Do I Really Need a Complete Battery Cable Kit?

Do I Really Need a Complete Battery Cable Kit?

This is an excellent question. If you own an older Diesel Truck, the battery cables are a source of many problems due to their age. After all, a solid charging system is the foundation for all other vehicle systems. As budgets tighten, you may ask yourself, “Can I just get by with replacing the parts which clearly require replacing?” We’ve all said it – you rarely save money when saving money, and this really applies here! Let me explain.

Cost Cutting & Value Engineering

Rest assured that the cable kit for your truck was likely designed by engineers that desired the best performance. However, that costs money and corners simply have to be cut when mass producing vehicles. When bean counters get involved, they challenge the engineers – Do we really need 1/0 AWG Cable here? It costs 30% more than the next smaller size. Do we really need to heat shrink the cable ends – won’t the warranty be up by the time any benefit would be realized? They also practice what is known as Value Engineering – cost cutting measures taken by the finance department as it applies to the parts listed on the Bill Of Materials set forth by the engineers that developed the cables to begin with. We found a similar part to this battery terminal spec’d in the BOM. It looks the same but it costs 40% less. Could we use it instead? So, compromises are made between engineering and finance to get something that’s workable but maybe less than ideal.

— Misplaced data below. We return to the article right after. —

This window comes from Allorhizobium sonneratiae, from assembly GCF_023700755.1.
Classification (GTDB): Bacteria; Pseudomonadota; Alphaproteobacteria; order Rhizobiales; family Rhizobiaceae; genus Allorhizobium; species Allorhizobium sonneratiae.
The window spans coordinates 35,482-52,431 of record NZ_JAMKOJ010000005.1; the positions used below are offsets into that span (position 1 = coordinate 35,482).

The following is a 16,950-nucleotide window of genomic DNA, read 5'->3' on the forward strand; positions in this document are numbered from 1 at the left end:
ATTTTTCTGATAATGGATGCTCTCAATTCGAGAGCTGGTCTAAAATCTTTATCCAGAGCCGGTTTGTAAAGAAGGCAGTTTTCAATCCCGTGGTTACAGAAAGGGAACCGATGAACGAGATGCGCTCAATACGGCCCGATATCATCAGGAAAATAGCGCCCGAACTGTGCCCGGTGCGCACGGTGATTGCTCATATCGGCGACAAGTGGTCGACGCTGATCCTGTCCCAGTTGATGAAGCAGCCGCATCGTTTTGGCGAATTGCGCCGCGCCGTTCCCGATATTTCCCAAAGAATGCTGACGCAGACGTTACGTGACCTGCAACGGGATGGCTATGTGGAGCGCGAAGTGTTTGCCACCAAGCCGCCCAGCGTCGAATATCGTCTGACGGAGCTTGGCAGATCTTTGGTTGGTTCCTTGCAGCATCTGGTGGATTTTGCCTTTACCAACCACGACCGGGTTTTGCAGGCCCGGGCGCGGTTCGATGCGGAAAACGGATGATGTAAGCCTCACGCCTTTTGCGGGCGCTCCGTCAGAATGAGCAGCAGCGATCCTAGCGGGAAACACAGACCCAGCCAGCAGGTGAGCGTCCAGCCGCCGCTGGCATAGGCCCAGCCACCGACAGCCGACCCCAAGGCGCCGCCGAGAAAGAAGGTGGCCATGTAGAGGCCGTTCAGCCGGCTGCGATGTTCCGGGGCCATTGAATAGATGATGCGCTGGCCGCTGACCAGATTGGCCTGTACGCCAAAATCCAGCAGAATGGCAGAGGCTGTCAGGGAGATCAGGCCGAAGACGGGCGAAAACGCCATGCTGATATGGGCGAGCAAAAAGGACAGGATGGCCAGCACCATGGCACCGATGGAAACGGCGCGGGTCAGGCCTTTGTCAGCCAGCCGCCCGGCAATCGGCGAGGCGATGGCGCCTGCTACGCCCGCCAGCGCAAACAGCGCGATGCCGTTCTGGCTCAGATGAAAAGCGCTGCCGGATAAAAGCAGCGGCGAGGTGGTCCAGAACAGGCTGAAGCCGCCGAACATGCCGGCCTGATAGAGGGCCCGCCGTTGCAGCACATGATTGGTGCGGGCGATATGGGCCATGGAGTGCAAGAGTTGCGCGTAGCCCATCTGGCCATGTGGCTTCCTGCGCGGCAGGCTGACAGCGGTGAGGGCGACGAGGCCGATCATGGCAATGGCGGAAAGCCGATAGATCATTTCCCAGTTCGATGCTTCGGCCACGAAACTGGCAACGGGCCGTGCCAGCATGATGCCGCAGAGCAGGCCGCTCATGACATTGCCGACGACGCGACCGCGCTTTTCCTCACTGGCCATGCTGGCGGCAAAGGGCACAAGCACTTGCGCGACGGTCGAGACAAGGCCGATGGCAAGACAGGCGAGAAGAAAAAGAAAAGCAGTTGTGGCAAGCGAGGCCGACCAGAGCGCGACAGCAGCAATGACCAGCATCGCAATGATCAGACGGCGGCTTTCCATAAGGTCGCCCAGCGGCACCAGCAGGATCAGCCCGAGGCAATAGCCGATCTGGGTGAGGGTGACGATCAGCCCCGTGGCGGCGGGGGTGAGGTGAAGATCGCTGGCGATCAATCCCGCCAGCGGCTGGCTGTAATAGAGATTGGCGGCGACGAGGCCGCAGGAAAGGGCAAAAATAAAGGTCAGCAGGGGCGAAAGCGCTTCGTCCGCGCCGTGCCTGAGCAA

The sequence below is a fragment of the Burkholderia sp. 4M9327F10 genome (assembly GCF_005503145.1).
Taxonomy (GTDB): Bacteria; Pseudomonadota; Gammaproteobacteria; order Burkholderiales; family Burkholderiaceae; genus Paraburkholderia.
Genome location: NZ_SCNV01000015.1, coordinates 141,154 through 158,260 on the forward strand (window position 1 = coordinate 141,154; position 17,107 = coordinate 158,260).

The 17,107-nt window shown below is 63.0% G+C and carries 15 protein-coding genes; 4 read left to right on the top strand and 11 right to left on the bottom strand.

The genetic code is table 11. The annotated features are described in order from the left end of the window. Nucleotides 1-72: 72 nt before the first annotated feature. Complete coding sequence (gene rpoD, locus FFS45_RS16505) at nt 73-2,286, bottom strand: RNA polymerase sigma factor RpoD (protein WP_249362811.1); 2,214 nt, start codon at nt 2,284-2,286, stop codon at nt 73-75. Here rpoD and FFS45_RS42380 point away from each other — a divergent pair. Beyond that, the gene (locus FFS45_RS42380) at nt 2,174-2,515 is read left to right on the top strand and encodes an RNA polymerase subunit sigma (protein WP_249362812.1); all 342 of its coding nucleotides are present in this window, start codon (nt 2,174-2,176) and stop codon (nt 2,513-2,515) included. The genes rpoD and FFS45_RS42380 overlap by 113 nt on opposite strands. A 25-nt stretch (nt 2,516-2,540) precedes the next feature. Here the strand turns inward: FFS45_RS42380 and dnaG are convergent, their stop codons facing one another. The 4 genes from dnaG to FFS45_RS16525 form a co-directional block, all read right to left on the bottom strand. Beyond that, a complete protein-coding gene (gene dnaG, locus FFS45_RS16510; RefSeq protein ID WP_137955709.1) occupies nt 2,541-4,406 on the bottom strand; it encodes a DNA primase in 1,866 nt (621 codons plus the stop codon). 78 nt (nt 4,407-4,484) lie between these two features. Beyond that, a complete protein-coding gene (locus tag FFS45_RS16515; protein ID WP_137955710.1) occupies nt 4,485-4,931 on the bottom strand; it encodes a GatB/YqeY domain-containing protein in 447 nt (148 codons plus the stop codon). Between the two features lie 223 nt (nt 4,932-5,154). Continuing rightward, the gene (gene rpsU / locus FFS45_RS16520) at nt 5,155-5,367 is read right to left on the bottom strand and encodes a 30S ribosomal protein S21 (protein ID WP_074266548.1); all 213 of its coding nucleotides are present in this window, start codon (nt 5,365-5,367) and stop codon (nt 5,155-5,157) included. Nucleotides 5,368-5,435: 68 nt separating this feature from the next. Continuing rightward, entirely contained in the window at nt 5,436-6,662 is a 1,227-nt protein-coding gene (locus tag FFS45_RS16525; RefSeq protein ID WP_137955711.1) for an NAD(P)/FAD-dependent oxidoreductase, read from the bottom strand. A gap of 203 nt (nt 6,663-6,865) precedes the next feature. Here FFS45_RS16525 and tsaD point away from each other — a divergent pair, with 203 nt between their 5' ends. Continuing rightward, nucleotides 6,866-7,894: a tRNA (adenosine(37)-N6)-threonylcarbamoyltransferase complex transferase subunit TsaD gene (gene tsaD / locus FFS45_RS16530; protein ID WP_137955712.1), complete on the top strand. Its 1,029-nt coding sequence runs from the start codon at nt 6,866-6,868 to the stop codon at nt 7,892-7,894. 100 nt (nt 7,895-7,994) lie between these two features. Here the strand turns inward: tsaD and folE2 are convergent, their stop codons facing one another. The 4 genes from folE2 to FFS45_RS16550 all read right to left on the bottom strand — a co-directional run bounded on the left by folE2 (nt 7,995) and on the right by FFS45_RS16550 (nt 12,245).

The CE Auto Electric Supply Difference – When I founded CE Auto Electric Supply, I had but one rule – No bean counters. Ever. Not as long as I steer the ship. As a result, our product development process is simple and elegant – we use the very best parts we can from a performance standpoint, regardless of cost. And we use the correct size cable for the application at hand – no exception. We make no apologies for the cost difference.

Performance Challenges as a Result of Age

The biggest challenges we see on stock cable sets which have been in service for some time are corrosion and oxidation of the conductors and terminations themselves which conspire to break down the cables. Copper cable corrodes and oxidizes over time. This is exacerbated by the elements (rain, moisture, dirt, mud) and further exacerbated by the absence of properly insulating and sealing the terminations with adhesive lined heat shrink during the assy process. Cables break down faster in areas known for their temperature extremes, areas which get snow, and especially those areas which combat snow via the use of salt on the roads.